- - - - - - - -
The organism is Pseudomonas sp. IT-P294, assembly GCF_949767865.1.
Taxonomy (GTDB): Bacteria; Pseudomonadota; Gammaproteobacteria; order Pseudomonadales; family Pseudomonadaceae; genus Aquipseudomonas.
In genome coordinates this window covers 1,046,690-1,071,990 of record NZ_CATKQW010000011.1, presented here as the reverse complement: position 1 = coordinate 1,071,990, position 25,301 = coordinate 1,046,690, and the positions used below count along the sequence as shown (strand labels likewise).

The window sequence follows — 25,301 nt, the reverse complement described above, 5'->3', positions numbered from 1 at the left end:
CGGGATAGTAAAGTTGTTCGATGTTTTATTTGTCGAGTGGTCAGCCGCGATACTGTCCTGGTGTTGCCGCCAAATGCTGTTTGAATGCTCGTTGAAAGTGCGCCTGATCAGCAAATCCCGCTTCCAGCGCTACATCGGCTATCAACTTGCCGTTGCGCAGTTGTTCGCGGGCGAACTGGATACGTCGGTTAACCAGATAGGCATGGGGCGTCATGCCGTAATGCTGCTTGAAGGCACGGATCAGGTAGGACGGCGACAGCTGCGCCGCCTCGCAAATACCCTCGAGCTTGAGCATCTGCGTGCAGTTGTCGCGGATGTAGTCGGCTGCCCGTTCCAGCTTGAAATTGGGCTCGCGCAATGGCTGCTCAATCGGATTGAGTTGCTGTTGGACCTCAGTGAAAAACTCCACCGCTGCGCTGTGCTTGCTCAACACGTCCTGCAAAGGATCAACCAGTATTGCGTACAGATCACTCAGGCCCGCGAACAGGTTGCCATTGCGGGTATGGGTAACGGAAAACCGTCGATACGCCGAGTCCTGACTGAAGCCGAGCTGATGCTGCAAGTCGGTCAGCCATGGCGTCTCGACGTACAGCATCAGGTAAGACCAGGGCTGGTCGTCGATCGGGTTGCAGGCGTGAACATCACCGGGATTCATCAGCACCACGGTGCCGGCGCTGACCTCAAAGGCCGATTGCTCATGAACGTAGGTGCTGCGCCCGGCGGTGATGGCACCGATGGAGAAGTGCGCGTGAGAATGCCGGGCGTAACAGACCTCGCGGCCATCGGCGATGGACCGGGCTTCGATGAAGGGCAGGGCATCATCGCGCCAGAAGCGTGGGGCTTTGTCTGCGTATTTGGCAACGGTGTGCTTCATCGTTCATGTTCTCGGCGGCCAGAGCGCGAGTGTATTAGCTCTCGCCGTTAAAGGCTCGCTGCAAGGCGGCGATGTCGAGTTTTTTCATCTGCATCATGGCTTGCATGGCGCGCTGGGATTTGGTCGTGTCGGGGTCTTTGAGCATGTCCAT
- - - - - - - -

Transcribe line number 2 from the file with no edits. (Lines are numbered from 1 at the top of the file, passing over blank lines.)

Taxonomy (GTDB): Bacteria; Pseudomonadota; Gammaproteobacteria; order Pseudomonadales; family Pseudomonadaceae; genus Aquipseudomonas.